Of 43 respondents 29 (68%) were Caucasian, 7 (16%) Asian-Indian, 4 (9%) Hispanic, 2 (4%) other, and one (2%) Asian-American. No respondent selected the African-American or Native American options.
Attendance of fellows at half-day continuity rheumatology clinics
Of forty-six trainees who answered this question, 13 (28%) attended 1 half-day clinic per week, 20 (43%) attended 2 half-day clinics, 7 (15%) attended 3 half-day clinics, and 4 (8%) attended 4 half-day clinics, and 2 (4%) attended 6 half-day clinics per week. Thus the great majority of the fellows had 1–2 continuity half-day clinics per week.
The mean number of patients seen per half-day clinic
Of the 46 respondents, most had 4 (14/46, 30%) or 5 (14/46, 30%) patients in the average half-day clinic. Eight respondents had 6 patients per clinic and eight only 3 patients. One respondent each averaged 7 or 8 patients per clinic.
The average number of patients seen in an inpatient setting per week
The fellows saw a range of inpatients in a week in the inpatient services according to the responses of 45 trainees. Twelve (27%) would average 1 patient per week in the inpatient setting while 18 (40%) had 2–4 patients on the rheumatology service in a week. Fifteen (33%) were busier with 5 or over patients per week on the inpatient service.
The question attempted to capture the total number of hours per week that trainee spent in didactic activities, e.g. lectures, grand rounds, journal clubs. Of the 45 trainees who responded, six (13%) spend two hours in didactic activities, sixteen (36%) spent an average of 3 hours, thirteen (29%) spent 4 hours, and 10 (22%) spent 5 hours or more in these activities.
This question enquired about the total number of hours per week that each trainee usually spent on research activities such as literature research, data collection, clinical or bench research, or other such activities. Of the 44 respondents, 19 (43%) reported spending 20 hours or less per week in research activities, 19 (43%) reported 21–40 hours per week, 5 (11%) 41–60 hours per week, and 1 (2%) 60 hours or more each week.
Combined clinical conferences
This question addressed with whom the trainees have had combined clinical or research conferences with other subspecialties. More than one answer was acceptable.
Of 42 trainees who answered this question, 32 (81%) trainees had joint conferences routinely with adult rheumatologists, 25 (60%) had conferences with radiology, 20 (48%) with nephrology and 18 (43%) with histopathology.
Journal club presentations
Of the 45 trainees who responded, there was a wide range of journal club presentations each year with no particular trends and no relation to the year of fellowship. Most trainees (34/45 or 76%) presented at 2–4 journal clubs per year.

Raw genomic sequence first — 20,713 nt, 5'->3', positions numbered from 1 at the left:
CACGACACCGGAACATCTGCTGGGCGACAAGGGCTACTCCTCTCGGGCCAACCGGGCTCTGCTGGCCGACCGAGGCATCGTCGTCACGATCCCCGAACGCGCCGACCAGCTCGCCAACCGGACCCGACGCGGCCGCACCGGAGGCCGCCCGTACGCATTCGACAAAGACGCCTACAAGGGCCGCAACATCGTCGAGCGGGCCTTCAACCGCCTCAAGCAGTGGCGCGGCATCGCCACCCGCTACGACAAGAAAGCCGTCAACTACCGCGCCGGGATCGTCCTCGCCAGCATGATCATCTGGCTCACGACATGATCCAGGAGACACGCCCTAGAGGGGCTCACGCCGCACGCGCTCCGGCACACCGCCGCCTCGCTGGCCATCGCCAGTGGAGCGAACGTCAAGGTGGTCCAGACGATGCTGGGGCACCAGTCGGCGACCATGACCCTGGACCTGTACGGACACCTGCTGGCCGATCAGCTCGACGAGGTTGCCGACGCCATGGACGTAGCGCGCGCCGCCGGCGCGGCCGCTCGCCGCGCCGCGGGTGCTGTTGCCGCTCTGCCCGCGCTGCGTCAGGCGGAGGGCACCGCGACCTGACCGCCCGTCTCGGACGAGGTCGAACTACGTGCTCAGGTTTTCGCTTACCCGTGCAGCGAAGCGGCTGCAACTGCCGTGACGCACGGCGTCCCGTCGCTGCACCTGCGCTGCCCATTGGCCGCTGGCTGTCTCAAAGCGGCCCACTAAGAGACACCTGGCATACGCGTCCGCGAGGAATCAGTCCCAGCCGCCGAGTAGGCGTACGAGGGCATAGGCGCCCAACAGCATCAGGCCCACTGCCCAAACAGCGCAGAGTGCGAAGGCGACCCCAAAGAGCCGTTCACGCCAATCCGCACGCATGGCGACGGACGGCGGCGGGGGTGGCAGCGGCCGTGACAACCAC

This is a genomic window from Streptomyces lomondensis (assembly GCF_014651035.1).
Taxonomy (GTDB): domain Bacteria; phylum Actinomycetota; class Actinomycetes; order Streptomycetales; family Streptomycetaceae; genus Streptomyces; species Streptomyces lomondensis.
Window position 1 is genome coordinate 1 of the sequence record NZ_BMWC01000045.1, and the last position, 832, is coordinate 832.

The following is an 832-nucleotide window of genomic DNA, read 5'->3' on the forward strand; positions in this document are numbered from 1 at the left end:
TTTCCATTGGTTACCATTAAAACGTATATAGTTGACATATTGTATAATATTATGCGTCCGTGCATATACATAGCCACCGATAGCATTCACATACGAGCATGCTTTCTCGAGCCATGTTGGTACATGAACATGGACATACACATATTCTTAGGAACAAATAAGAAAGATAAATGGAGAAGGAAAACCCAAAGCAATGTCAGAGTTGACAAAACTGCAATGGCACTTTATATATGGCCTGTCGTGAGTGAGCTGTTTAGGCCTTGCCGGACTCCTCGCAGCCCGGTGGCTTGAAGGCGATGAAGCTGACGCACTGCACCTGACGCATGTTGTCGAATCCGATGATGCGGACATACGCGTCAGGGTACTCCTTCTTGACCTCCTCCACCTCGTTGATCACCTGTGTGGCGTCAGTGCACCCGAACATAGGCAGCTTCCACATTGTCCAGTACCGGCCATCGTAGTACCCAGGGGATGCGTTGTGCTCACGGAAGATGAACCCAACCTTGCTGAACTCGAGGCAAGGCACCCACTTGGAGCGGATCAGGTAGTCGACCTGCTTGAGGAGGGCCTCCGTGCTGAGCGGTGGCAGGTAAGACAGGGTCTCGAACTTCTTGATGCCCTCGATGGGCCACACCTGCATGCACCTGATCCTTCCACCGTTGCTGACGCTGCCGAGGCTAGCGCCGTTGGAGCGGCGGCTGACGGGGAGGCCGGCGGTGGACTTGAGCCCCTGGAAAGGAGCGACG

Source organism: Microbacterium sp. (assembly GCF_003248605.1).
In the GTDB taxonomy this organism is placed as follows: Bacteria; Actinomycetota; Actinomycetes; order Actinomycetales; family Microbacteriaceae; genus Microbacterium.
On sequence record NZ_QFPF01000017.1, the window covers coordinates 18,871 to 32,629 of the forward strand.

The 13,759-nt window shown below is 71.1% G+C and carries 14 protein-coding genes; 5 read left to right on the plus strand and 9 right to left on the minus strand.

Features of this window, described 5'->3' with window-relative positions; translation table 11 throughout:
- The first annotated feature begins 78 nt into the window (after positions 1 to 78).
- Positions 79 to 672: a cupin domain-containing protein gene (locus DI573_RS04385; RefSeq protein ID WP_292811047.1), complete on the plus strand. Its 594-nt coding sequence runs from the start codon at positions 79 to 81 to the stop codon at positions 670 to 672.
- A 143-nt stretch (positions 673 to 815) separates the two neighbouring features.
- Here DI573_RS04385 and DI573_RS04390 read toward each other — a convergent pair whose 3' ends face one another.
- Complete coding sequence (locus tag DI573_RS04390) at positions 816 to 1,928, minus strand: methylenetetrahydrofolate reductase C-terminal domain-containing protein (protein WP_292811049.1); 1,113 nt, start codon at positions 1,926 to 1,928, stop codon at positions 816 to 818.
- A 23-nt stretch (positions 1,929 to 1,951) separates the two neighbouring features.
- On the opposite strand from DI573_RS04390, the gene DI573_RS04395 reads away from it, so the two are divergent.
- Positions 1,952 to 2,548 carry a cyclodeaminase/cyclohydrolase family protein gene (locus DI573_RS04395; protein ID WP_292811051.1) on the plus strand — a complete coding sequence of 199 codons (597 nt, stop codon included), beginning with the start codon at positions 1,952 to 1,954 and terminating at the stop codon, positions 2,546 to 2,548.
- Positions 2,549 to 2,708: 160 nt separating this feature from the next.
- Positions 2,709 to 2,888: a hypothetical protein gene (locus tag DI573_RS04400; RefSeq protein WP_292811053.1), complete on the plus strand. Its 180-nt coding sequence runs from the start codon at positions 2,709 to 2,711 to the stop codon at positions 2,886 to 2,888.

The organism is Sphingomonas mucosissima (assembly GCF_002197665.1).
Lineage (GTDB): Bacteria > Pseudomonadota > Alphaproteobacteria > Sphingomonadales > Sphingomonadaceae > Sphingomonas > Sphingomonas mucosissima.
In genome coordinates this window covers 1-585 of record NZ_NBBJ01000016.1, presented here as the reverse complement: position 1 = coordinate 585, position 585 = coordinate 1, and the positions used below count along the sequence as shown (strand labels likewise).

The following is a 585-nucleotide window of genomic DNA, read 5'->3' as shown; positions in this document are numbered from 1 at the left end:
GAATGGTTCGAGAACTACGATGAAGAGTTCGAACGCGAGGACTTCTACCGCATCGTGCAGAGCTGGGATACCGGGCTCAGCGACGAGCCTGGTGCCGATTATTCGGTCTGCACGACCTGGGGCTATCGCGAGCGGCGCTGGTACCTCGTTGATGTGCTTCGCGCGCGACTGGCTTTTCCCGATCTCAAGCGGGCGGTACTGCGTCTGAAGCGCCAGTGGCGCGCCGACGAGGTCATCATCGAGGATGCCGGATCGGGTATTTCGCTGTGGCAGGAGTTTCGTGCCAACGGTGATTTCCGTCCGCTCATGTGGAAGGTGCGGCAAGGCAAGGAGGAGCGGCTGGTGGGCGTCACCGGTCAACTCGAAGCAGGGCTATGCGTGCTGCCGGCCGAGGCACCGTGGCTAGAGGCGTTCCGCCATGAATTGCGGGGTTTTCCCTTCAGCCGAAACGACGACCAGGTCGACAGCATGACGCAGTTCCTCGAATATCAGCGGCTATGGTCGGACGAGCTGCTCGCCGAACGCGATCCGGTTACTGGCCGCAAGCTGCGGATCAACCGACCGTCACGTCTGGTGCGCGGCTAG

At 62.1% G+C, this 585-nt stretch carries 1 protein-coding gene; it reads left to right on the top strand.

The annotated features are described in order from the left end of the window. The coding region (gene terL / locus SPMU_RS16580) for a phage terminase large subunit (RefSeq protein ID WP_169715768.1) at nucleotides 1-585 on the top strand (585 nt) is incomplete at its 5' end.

PR topic lectures presentation
PR topic lectures presented by fellows involved multiple venues for 41/42 or 97% of the trainees who responded. The most common venue was resident teaching (39/45, 88%). Medical student teaching conferences were next (26/45, 59%), followed by adult rheumatology/internal medicine grand rounds (22/45, 50%), pediatric grand rounds (8/45, 19%), and others (7/45, 16%) that included pediatric noon conferences and Arthritis Foundation sponsored conferences for primary care physicians.
Abstract Presentation at a national/regional scientific meeting
Thirty-four of 43 fellow respondents (77%) had a chance to present an abstract at a regional or national scientific meeting. The range of numbers of abstracts presented during their fellowship varied from 11 (32%) trainees presenting one abstract to 2 (6%) presenting 8 abstracts in their fellowship. The median number of abstracts presented by fellows was 2 abstracts.
Publications during fellowship
Of the 44 trainee respondents, 18 (41%) published an article during their fellowship. Only 18 trainees responded to the follow-up question on the number of articles published. Eleven trainees published one manuscript (61%) with one trainee publishing five (6%) with the remaining trainees publishing 2–4 manuscript (33%). The median was one publication.
Availability of mentorship resource
Of the forty-seven trainees who answered this question, thirty-six (78%) trainees reported that they had no access to mentors other than their scholarship oversight committee and fellowship program director. Six (12%) fellow trainees had mentors outside their PR subspecialty and 5 (11%) had their research mentors as their mentors.
Procedures: the average number of joint injections performed per month
Of the 45 fellow trainees who responded, 25 (56%) reported doing one joint injection/month (56%), 17 (37%) reported doing two to four joint injections/month, and 3 trainees reported doing five or more joint injections/month (6%). Table 2 describes the joints injected most often by trainees. The knees and ankles were the predominant joints injected. The fellows had less chance to inject the hip, shoulder, finger, and TMJ joints (Table 3).
Formal training in musculoskeletal ultrasound
Nine of the 46 trainee respondents (20%) completed formal training in musculoskeletal ultrasound during the fellowship including one fellow who paid for this training her/himself.